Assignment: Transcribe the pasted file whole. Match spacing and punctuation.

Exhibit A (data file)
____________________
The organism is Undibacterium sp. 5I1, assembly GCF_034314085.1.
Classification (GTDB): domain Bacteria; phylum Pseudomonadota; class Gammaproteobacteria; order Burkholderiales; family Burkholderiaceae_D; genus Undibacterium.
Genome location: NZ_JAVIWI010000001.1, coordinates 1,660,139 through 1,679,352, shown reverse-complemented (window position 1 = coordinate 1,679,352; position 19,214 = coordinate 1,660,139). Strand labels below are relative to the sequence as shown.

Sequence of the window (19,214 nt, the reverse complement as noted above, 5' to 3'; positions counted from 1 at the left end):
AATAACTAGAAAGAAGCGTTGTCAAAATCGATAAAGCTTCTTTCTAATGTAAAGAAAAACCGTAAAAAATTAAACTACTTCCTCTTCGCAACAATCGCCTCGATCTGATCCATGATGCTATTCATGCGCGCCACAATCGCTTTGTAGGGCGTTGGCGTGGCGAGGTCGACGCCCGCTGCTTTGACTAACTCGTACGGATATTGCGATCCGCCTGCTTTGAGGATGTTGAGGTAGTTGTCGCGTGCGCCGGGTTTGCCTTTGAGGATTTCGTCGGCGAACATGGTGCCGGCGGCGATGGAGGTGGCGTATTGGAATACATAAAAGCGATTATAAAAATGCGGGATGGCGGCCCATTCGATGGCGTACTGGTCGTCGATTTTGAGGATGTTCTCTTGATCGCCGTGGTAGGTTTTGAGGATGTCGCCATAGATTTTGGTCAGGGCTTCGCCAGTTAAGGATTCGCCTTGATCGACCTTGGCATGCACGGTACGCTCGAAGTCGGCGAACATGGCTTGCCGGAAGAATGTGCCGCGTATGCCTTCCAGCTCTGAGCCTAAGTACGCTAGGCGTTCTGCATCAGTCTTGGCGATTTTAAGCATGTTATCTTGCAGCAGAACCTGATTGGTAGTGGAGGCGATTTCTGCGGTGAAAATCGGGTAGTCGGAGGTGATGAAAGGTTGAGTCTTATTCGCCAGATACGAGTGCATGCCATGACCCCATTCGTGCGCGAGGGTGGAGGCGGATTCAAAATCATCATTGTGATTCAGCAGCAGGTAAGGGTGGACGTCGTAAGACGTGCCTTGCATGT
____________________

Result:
The organism is Undibacterium sp. 5I1, assembly GCF_034314085.1.
Classification (GTDB): domain Bacteria; phylum Pseudomonadota; class Gammaproteobacteria; order Burkholderiales; family Burkholderiaceae_D; genus Undibacterium.
Genome location: NZ_JAVIWI010000001.1, coordinates 1,660,139 through 1,679,352, shown reverse-complemented (window position 1 = coordinate 1,679,352; position 19,214 = coordinate 1,660,139). Strand labels below are relative to the sequence as shown.

Sequence of the window (19,214 nt, the reverse complement as noted above, 5' to 3'; positions counted from 1 at the left end):
AATAACTAGAAAGAAGCGTTGTCAAAATCGATAAAGCTTCTTTCTAATGTAAAGAAAAACCGTAAAAAATTAAACTACTTCCTCTTCGCAACAATCGCCTCGATCTGATCCATGATGCTATTCATGCGCGCCACAATCGCTTTGTAGGGCGTTGGCGTGGCGAGGTCGACGCCCGCTGCTTTGACTAACTCGTACGGATATTGCGATCCGCCTGCTTTGAGGATGTTGAGGTAGTTGTCGCGTGCGCCGGGTTTGCCTTTGAGGATTTCGTCGGCGAACATGGTGCCGGCGGCGATGGAGGTGGCGTATTGGAATACATAAAAGCGATTATAAAAATGCGGGATGGCGGCCCATTCGATGGCGTACTGGTCGTCGATTTTGAGGATGTTCTCTTGATCGCCGTGGTAGGTTTTGAGGATGTCGCCATAGATTTTGGTCAGGGCTTCGCCAGTTAAGGATTCGCCTTGATCGACCTTGGCATGCACGGTACGCTCGAAGTCGGCGAACATGGCTTGCCGGAAGAATGTGCCGCGTATGCCTTCCAGCTCTGAGCCTAAGTACGCTAGGCGTTCTGCATCAGTCTTGGCGATTTTAAGCATGTTATCTTGCAGCAGAACCTGATTGGTAGTGGAGGCGATTTCTGCGGTGAAAATCGGGTAGTCGGAGGTGATGAAAGGTTGAGTCTTATTCGCCAGATACGAGTGCATGCCATGACCCCATTCGTGCGCGAGGGTGGAGGCGGATTCAAAATCATCATTGTGATTCAGCAGCAGGTAAGGGTGGACGTCGTAAGACGTGCCTTGCATGT